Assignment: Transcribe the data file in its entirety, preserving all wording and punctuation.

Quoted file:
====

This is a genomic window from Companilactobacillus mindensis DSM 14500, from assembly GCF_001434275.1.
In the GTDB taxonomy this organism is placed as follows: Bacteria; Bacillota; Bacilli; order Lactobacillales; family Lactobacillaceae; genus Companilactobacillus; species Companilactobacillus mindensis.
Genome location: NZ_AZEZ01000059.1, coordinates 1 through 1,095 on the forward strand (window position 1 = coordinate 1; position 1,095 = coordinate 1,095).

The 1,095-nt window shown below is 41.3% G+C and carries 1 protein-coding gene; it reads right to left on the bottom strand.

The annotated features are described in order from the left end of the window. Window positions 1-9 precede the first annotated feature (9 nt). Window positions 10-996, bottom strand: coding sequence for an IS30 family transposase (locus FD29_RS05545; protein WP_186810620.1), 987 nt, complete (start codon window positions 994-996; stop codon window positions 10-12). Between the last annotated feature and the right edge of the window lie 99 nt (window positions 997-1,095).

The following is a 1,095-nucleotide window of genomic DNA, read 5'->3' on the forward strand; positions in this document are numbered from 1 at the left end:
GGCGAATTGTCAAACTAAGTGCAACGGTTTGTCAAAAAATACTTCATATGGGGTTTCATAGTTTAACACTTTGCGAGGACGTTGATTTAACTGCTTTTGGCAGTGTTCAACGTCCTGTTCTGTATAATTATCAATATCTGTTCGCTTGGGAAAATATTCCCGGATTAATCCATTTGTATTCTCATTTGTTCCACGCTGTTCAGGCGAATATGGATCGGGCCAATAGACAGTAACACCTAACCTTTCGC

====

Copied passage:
This is a genomic window from Companilactobacillus mindensis DSM 14500, from assembly GCF_001434275.1.
In the GTDB taxonomy this organism is placed as follows: Bacteria; Bacillota; Bacilli; order Lactobacillales; family Lactobacillaceae; genus Companilactobacillus; species Companilactobacillus mindensis.
Genome location: NZ_AZEZ01000059.1, coordinates 1 through 1,095 on the forward strand (window position 1 = coordinate 1; position 1,095 = coordinate 1,095).

The 1,095-nt window shown below is 41.3% G+C and carries 1 protein-coding gene; it reads right to left on the bottom strand.

The annotated features are described in order from the left end of the window. Window positions 1-9 precede the first annotated feature (9 nt). Window positions 10-996, bottom strand: coding sequence for an IS30 family transposase (locus FD29_RS05545; protein WP_186810620.1), 987 nt, complete (start codon window positions 994-996; stop codon window positions 10-12). Between the last annotated feature and the right edge of the window lie 99 nt (window positions 997-1,095).

The following is a 1,095-nucleotide window of genomic DNA, read 5'->3' on the forward strand; positions in this document are numbered from 1 at the left end:
GGCGAATTGTCAAACTAAGTGCAACGGTTTGTCAAAAAATACTTCATATGGGGTTTCATAGTTTAACACTTTGCGAGGACGTTGATTTAACTGCTTTTGGCAGTGTTCAACGTCCTGTTCTGTATAATTATCAATATCTGTTCGCTTGGGAAAATATTCCCGGATTAATCCATTTGTATTCTCATTTGTTCCACGCTGTTCAGGCGAATATGGATCGGGCCAATAGACAGTAACACCTAACCTTTCGC